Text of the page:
- change in sex drive or ability
- dizziness or falling
- problems at work, home, or with the legal system
When Should Someone Seek Help
Individuals often hide their drinking or deny they have a problem. How can you tell if you or someone you know is in trouble? Signs of a possible problem include having friends or relatives express concern, being annoyed when people criticize your drinking, feeling guilty about your drinking and thinking that you should cut down but finding yourself unable to do so, or needing a morning drink to steady your nerves or relieve a hangover.
Some people with drinking problems work hard to resolve them. With the support of family members or friends, these individuals are often able to recover on their own. However, those with alcohol dependence usually can’t stop drinking through willpower alone. Many need outside help. They may need medically supervised detoxification to avoid potentially life-threatening withdrawal symptoms, such as seizures. Once people are stabilized, they may need help resolving psychological issues associated with problem drinking.
There are several approaches available for treating alcohol problems. No one approach is best for all individuals.
When Does Drinking Become A Problem
For most adults, moderate alcohol use no more than two drinks a day for men and one for women and older people is relatively harmless. (A “drink” means 1.5 ounces of spirits, 5 ounces of wine, or 12 ounces of beer, all of which contain 0.5 ounces of alcohol.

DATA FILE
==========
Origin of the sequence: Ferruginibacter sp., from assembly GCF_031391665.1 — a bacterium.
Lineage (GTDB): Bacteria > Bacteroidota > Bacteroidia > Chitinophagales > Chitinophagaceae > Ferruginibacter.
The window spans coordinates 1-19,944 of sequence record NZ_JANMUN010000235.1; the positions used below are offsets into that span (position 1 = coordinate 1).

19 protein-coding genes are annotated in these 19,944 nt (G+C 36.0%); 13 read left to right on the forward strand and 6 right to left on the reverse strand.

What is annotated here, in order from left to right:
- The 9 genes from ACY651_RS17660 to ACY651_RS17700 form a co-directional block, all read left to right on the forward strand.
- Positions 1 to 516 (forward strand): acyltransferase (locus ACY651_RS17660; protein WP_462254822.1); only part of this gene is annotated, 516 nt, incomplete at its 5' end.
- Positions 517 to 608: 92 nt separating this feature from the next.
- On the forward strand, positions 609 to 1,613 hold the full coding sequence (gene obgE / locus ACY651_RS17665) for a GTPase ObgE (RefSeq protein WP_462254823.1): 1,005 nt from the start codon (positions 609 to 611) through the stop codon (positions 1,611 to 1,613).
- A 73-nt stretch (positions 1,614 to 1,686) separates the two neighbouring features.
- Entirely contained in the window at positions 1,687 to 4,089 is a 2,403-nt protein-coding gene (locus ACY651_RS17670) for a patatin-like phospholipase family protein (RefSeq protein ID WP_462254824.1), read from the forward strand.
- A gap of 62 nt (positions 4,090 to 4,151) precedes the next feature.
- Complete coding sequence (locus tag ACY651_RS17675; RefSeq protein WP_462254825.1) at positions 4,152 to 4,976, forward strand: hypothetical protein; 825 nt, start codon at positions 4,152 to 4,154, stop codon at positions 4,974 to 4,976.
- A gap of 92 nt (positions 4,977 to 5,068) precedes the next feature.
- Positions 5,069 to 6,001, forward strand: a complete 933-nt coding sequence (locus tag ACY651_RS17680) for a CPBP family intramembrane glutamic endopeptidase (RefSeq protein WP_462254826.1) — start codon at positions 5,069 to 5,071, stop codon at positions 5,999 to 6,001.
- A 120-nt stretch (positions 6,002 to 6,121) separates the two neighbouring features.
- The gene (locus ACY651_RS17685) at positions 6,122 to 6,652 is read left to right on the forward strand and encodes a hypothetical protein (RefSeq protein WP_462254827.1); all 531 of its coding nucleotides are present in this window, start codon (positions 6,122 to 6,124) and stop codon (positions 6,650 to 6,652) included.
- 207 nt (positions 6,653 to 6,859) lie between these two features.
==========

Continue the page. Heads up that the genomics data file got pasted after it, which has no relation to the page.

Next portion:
Moderate use, however, lies at one end of a range that moves through alcohol abuse to alcohol dependence:
Alcohol abuse is a drinking pattern that results in significant and recurrent adverse consequences. Alcohol abusers may fail to fulfill major school, work, or family obligations. They may have drinking-related legal problems, such as repeated arrests for driving while intoxicated. They may have relationship problems related to their drinking.
People with alcoholism technically known as alcohol dependence have lost reliable control of their alcohol use. It doesn’t matter what kind of alcohol someone drinks or even how much: Alcohol-dependent people are often unable to stop drinking once they start. Alcohol dependence is characterized by tolerance and withdrawal symptoms if drinking is suddenly stopped. Withdrawal symptoms may include nausea, sweating, restlessness, irritability, tremors, hallucinations and convulsions.
Although severe alcohol problems get the most public attention, even mild to moderate problems cause substantial damage to individuals, their families and the community.